If this game isn’t shaken off quickly, it’s going to be an ugly stumble into the All-Star Exhibition.

      • Walnutz15 June 26, 2012 at 12:00 am
        You know my McCutchen-theory already. I hear ya, brother.

        That 7th inning was as fugly as it gets…….again, from the defensive side of things. They’ve really been abominable.

        Absolutely can’t be doing that to a guy getting outs on the mound — especially when that guy has been struggling to get ’em.

  2. Walnutz15 June 25, 2012 at 11:54 pm
    I also wish I had a media credential to ask the proper follow-ups on Terry Collins:

    Lucas Duda‘s lack of confidence defensively:

    “We do a pretty good job of making these guys understand that you can only do your best. Lucas Duda has done his absolute best. Once in awhile, because he’s not a right fielder, you’re going to have a hiccup. You hope that there aren’t very many and there haven’t been. So it was just one of those situations where he came in and gave it his best effort and didn’t catch it. I certainly have no problem with the way the play went down.”

    This is where someone needs to ask……since he’s “not a RF”, then what exactly is he, and why isn’t he being played there?

    Naturally, this might make one think he’s better suited to playing 1B……but that isn’t in the cards. So, when will he be moved to LF?

    • Izzy June 26, 2012 at 6:20 am
      So you want to move Duda to left ? Why? So he can miss more fly bals? And why should a beat writer ask him Duda’s natural position. They all know it.
      • Walnutz15 June 26, 2012 at 7:44 am
        Yeah, Izzy – I’d like not only to:

        – see Duda play LF….where the reads are truer and throws/gaps are shorter, BUT ALSO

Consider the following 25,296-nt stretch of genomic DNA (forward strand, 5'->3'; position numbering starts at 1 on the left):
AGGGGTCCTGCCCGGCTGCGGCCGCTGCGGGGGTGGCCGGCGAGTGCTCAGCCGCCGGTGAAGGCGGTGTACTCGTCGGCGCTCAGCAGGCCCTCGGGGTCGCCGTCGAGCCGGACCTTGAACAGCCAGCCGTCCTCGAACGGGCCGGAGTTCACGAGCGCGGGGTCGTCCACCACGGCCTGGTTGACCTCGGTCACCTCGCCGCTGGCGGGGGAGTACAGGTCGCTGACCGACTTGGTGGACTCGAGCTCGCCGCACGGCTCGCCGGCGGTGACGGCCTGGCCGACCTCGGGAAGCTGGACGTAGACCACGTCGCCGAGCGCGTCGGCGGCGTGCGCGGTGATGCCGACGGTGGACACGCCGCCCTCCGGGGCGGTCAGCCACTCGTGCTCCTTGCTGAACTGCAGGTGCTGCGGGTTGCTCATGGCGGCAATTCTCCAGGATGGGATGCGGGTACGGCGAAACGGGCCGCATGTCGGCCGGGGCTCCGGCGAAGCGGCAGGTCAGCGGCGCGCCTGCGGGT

– hear beat reporters and writers ask relevant questions to the guy who’s responsible for putting the best team out there on a nightly basis.

        Taking the easy way out during press conferences leads to the garbage interviews we read in the rags they call sports-sections….and it’s common-place these days to avoid direct questioning like that.

        RE: Duda to LF — (since he’s probably never going to play 1B with Ike Davis in the organization)

        RF typically becomes a bigger problem when you’re making a mistake in the outfield…..look no further than some of the errors Duda’s made this season.

        At the same time, we’ve seen bigger, sometimes clumsier LF’ers out there many times through the years – i.e. Matt Holliday, Manny Ramirez – at least keeping up with the joneses and putting up a good front defensively.

        (Sure, they still come with “adventure in the outfield” tags – but that’s beside the point.)

        Ball gets by you in LF, it’s a completely different ballgame than it is in RF – most times.

        I think the shorter dimensions in the Citi Field LCF alley help him, in addition to truer reads off the bat on balls pulled to LF and the corner. (You’re also not dealing with as many slices on balls that way, most times.)

        In addition, he’s got a good enough arm – where it translates to being a “plus” (IMO) from LF.

        Shorter throws, pretty good arm….at least on-par with Bay – who had a decent one, mainly because of the accuracy…..will keep runners from taking the extra base in lieu of playing fly outs into 3-base errors from RF.

        He also “looks better”, just on the basis of his competition as a strict “LF” around the league.

        To me, it’s about minimizing the damage – and think the Mets will be hurt more, over time – with him playing RF.

        • DaveSchneck June 26, 2012 at 9:13 am
          Since Murph has kind of flopped, perhaps we can try the Dude at 2B. If not, maybe C. Reality is Mets have way too many lefty bats and Scott Hairston can’t cover Wright all year. Time for Sandy to wake the $@#% up and do something without mortgaging the future. This is possible, despite what they say. Get an 8th inning arm now, and if Bay doesn’t come back raking, find a righty bat for LF or RF and move the Dude to LF.
        • Walnutz15 June 26, 2012 at 9:35 am
          I don’t see how anyone can realistically expect Jason Bay to come back to any level of productivity, let alone “raking” – considering he’s not only dealing with post-concussion stuff (“no symptoms”, fine – means nothing ’til he comes back and plays) — but is coming off a cracked rib.

          On top of it all, he’s looked lost for the better portion of 2 and a half seasons.